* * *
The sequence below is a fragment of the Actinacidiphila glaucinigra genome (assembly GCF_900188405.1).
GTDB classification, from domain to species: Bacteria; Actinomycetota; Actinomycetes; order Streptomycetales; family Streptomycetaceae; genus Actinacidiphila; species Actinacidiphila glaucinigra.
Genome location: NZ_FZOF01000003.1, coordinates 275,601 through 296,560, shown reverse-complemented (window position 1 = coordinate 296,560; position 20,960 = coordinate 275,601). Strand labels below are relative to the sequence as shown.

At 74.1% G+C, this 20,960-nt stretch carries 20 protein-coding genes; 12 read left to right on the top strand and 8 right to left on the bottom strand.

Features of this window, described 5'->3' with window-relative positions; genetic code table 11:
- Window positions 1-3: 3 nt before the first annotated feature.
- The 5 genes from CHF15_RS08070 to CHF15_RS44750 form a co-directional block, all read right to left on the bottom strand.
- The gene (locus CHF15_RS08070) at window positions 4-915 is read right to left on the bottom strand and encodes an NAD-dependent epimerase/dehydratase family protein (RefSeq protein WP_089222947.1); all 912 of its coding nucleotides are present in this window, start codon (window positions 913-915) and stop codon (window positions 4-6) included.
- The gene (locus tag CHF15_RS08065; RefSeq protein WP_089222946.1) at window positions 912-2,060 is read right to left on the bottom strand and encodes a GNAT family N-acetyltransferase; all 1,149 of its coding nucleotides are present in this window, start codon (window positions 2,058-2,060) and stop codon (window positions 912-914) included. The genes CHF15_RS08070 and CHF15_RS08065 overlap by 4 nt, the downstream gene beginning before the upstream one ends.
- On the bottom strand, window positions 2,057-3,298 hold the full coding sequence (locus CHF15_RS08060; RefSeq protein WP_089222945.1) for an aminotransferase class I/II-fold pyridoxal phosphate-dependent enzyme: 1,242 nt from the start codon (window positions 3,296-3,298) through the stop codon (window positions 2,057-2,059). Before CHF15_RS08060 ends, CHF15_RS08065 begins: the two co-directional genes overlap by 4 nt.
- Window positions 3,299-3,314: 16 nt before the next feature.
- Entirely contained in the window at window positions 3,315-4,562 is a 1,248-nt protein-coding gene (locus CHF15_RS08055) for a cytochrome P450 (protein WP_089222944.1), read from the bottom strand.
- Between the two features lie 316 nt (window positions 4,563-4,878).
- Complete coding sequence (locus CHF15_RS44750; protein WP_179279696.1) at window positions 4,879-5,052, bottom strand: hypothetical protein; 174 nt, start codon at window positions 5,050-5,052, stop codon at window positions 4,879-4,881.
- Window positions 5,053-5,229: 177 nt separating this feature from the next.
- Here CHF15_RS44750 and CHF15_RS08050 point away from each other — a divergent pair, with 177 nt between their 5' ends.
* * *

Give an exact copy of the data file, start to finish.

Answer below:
The sequence below is a fragment of the Actinacidiphila glaucinigra genome (assembly GCF_900188405.1).
GTDB classification, from domain to species: Bacteria; Actinomycetota; Actinomycetes; order Streptomycetales; family Streptomycetaceae; genus Actinacidiphila; species Actinacidiphila glaucinigra.
Genome location: NZ_FZOF01000003.1, coordinates 275,601 through 296,560, shown reverse-complemented (window position 1 = coordinate 296,560; position 20,960 = coordinate 275,601). Strand labels below are relative to the sequence as shown.

At 74.1% G+C, this 20,960-nt stretch carries 20 protein-coding genes; 12 read left to right on the top strand and 8 right to left on the bottom strand.

Features of this window, described 5'->3' with window-relative positions; genetic code table 11:
- Window positions 1-3: 3 nt before the first annotated feature.
- The 5 genes from CHF15_RS08070 to CHF15_RS44750 form a co-directional block, all read right to left on the bottom strand.
- The gene (locus CHF15_RS08070) at window positions 4-915 is read right to left on the bottom strand and encodes an NAD-dependent epimerase/dehydratase family protein (RefSeq protein WP_089222947.1); all 912 of its coding nucleotides are present in this window, start codon (window positions 913-915) and stop codon (window positions 4-6) included.
- The gene (locus tag CHF15_RS08065; RefSeq protein WP_089222946.1) at window positions 912-2,060 is read right to left on the bottom strand and encodes a GNAT family N-acetyltransferase; all 1,149 of its coding nucleotides are present in this window, start codon (window positions 2,058-2,060) and stop codon (window positions 912-914) included. The genes CHF15_RS08070 and CHF15_RS08065 overlap by 4 nt, the downstream gene beginning before the upstream one ends.
- On the bottom strand, window positions 2,057-3,298 hold the full coding sequence (locus CHF15_RS08060; RefSeq protein WP_089222945.1) for an aminotransferase class I/II-fold pyridoxal phosphate-dependent enzyme: 1,242 nt from the start codon (window positions 3,296-3,298) through the stop codon (window positions 2,057-2,059). Before CHF15_RS08060 ends, CHF15_RS08065 begins: the two co-directional genes overlap by 4 nt.
- Window positions 3,299-3,314: 16 nt before the next feature.
- Entirely contained in the window at window positions 3,315-4,562 is a 1,248-nt protein-coding gene (locus CHF15_RS08055) for a cytochrome P450 (protein WP_089222944.1), read from the bottom strand.
- Between the two features lie 316 nt (window positions 4,563-4,878).
- Complete coding sequence (locus CHF15_RS44750; protein WP_179279696.1) at window positions 4,879-5,052, bottom strand: hypothetical protein; 174 nt, start codon at window positions 5,050-5,052, stop codon at window positions 4,879-4,881.
- Window positions 5,053-5,229: 177 nt separating this feature from the next.
- Here CHF15_RS44750 and CHF15_RS08050 point away from each other — a divergent pair, with 177 nt between their 5' ends.